Alyce and Runt have quite a lot in common. For one thing, they both have no family. Alyce was abandoned by her family, whereas poor little Runt is an orphan. Nowadays, we have social services departments and adoption agencies. But in medieval England, children without families were often on their own. Without a family support network and without money, they were in a dire situation indeed.
Because he's an orphan and no one wants him, Runt has been forced to wander from place to place, looking for food, warmth, and shelter wherever he can find it. When Alyce meets him for the first time, he's sleeping in a cowshed, which is probably the only place he can find to rest his weary head.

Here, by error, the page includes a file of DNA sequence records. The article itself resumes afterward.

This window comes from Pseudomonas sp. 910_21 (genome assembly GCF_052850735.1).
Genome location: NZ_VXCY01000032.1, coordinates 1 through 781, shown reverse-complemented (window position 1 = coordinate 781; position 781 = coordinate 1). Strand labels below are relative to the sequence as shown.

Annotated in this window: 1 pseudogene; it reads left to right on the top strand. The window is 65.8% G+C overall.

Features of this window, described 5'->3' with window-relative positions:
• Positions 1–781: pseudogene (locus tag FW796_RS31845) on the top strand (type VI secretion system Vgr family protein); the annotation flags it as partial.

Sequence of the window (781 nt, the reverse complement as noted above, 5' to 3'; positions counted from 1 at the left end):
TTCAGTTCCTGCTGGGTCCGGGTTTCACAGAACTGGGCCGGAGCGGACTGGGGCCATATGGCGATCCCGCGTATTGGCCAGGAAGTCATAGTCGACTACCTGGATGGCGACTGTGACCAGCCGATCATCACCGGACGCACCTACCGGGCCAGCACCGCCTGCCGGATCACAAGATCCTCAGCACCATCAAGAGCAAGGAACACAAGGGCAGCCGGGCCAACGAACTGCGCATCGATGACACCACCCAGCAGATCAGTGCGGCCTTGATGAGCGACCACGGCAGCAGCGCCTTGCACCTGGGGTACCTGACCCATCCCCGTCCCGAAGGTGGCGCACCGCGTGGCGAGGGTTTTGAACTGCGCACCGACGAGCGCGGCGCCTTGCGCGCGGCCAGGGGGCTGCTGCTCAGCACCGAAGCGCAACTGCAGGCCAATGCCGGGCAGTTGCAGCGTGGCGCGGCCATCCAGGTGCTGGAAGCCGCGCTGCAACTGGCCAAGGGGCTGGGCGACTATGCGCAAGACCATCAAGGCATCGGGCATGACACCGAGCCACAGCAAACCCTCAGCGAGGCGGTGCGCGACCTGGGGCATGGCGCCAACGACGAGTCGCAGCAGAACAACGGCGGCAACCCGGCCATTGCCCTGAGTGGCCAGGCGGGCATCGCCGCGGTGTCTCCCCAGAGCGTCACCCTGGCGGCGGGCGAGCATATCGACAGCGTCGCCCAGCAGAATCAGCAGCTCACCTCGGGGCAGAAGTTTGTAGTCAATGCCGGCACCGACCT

Alyce is in the exact same boat as Runt when she first arrives in the village. She has no one, no money, and no prospects. Skinny and pale, she's as poor as an entire cathedral of church mice. Like Runt, she's had to endure a string of hardships that most adults would find difficult to handle, never mind the fact that she is a child. And like the little orphan she finds asleep in the cowshed, her short life has been characterized by poverty, abuse, and hunger.
Under the circumstances, it's not too difficult to see why Alyce should be compelled to help Runt after she discovers him. Instead of driving him away, she shows kindness and consideration towards him, giving him some parsnip tops and cheese for his breakfast.